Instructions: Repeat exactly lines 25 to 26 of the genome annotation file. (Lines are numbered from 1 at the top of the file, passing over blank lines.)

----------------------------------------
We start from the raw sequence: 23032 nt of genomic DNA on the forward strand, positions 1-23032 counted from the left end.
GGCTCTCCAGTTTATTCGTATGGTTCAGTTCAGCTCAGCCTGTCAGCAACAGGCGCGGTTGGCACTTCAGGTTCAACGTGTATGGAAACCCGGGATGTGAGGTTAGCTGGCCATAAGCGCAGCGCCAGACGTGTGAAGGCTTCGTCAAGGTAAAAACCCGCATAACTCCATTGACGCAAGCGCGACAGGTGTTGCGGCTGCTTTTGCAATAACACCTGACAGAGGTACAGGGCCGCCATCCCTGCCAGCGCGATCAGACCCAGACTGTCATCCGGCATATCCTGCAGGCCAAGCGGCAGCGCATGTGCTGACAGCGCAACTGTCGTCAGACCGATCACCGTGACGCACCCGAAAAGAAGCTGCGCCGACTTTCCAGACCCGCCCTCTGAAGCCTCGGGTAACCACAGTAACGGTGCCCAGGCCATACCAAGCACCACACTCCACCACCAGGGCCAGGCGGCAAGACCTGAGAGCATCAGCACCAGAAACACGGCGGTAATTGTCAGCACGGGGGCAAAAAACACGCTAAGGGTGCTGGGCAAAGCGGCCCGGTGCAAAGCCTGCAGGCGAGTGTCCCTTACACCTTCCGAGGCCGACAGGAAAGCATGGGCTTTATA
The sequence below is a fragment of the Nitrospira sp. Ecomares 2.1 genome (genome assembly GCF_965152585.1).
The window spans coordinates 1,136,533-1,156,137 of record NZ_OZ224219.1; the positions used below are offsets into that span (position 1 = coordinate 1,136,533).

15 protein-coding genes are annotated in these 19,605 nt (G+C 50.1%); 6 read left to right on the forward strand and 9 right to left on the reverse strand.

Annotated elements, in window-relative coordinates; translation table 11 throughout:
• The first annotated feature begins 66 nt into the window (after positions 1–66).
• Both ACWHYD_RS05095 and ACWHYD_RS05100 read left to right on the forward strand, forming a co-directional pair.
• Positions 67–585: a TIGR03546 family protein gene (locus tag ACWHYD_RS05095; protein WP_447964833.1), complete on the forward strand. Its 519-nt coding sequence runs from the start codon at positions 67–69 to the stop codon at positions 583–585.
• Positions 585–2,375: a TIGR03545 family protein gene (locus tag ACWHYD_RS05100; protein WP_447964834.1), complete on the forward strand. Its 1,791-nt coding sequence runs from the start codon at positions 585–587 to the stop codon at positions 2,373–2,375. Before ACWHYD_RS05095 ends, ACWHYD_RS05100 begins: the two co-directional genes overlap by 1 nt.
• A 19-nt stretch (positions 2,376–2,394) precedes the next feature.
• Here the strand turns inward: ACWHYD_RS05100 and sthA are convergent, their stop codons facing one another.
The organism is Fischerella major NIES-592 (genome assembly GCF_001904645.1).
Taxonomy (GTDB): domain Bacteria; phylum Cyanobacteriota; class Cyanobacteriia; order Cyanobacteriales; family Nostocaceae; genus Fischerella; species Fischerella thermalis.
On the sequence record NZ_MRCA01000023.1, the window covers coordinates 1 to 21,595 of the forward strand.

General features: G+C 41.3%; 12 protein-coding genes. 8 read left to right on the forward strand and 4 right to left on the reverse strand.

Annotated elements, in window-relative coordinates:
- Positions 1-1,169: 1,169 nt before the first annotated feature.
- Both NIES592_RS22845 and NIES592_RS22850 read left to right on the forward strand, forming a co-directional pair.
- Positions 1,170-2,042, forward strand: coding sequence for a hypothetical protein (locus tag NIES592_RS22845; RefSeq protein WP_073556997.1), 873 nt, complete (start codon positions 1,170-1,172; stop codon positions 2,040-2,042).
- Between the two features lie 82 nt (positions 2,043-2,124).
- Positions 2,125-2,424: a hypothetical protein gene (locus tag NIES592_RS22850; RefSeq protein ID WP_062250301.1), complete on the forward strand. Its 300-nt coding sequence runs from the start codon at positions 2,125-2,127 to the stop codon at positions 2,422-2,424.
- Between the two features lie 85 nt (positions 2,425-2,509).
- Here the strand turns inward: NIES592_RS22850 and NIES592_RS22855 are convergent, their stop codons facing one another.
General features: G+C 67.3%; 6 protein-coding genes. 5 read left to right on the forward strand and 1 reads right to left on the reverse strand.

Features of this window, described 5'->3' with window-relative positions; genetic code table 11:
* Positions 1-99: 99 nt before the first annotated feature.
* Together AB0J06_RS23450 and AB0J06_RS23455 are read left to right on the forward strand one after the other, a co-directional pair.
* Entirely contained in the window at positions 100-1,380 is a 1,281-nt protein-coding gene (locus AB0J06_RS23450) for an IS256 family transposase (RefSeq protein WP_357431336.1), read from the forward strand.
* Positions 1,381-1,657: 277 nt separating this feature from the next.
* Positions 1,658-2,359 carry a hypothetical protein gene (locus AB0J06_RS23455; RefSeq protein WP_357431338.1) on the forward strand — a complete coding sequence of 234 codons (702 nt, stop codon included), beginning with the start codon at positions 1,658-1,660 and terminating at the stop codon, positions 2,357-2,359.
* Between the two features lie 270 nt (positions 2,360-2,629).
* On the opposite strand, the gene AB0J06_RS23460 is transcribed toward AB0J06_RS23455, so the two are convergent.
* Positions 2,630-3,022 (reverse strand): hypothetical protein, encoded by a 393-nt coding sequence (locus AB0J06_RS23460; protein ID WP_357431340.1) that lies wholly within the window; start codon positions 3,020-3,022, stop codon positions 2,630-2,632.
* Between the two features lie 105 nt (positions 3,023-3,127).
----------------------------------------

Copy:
General features: G+C 67.3%; 6 protein-coding genes. 5 read left to right on the forward strand and 1 reads right to left on the reverse strand.

Features of this window, described 5'->3' with window-relative positions; genetic code table 11: